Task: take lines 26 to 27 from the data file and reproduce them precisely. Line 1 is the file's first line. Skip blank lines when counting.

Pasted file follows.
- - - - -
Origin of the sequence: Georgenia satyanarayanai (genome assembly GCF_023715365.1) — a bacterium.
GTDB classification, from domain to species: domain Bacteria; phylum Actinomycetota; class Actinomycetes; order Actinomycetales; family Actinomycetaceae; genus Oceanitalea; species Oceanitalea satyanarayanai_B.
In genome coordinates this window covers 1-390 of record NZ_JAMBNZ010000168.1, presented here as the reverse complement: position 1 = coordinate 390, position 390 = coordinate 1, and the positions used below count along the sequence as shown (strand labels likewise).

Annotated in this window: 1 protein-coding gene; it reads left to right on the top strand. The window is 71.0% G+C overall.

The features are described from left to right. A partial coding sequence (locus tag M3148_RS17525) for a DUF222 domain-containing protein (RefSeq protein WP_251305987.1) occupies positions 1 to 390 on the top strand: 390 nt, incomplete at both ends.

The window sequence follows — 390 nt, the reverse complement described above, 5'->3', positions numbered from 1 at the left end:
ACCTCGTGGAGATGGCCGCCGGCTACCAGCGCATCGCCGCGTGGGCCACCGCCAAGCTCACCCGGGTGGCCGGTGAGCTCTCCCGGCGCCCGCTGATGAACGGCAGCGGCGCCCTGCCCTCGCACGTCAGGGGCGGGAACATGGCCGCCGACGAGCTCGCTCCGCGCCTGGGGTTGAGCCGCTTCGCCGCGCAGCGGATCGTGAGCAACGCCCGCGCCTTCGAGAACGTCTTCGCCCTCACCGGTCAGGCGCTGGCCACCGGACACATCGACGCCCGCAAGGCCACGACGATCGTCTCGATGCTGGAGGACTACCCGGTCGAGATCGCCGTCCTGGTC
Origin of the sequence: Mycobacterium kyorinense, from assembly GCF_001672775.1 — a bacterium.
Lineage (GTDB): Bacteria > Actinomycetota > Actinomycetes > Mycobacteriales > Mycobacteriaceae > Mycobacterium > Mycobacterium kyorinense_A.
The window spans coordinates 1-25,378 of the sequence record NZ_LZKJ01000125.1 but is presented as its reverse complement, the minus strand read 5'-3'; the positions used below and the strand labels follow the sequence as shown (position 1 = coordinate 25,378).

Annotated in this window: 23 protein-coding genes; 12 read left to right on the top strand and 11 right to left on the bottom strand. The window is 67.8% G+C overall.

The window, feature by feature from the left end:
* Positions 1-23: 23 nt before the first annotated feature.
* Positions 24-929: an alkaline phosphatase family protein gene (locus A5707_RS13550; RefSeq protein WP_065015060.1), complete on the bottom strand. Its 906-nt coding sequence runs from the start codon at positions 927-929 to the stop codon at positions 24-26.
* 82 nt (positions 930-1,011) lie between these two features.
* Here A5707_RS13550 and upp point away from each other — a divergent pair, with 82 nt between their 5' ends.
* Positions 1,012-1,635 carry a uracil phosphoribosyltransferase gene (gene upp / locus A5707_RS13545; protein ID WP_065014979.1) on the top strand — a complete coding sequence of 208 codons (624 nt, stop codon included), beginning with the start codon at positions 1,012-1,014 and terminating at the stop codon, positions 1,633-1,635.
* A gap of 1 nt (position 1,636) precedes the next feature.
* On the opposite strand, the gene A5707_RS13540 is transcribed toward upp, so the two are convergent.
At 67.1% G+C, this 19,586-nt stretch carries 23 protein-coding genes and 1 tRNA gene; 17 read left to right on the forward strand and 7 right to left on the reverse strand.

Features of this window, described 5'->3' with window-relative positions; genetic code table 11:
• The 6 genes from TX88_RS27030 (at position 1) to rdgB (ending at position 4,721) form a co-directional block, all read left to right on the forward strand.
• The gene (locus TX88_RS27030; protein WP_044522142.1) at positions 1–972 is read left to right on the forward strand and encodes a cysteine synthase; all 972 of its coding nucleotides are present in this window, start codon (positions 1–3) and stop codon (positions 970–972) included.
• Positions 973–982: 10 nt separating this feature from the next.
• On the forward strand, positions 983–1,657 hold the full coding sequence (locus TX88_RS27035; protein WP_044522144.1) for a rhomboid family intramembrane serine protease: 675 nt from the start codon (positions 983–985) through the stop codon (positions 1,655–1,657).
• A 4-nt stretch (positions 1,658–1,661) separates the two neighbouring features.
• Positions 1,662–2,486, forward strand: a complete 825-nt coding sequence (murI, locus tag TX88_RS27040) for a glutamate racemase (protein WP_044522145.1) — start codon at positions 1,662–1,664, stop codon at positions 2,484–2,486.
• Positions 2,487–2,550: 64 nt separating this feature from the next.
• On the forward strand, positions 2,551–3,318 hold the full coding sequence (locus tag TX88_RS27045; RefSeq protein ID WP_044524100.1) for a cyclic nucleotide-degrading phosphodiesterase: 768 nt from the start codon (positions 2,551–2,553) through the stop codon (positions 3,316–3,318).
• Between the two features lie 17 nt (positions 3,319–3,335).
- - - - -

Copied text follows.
• A 4-nt stretch (positions 1,658–1,661) separates the two neighbouring features.
• Positions 1,662–2,486, forward strand: a complete 825-nt coding sequence (murI, locus tag TX88_RS27040) for a glutamate racemase (protein WP_044522145.1) — start codon at positions 1,662–1,664, stop codon at positions 2,484–2,486.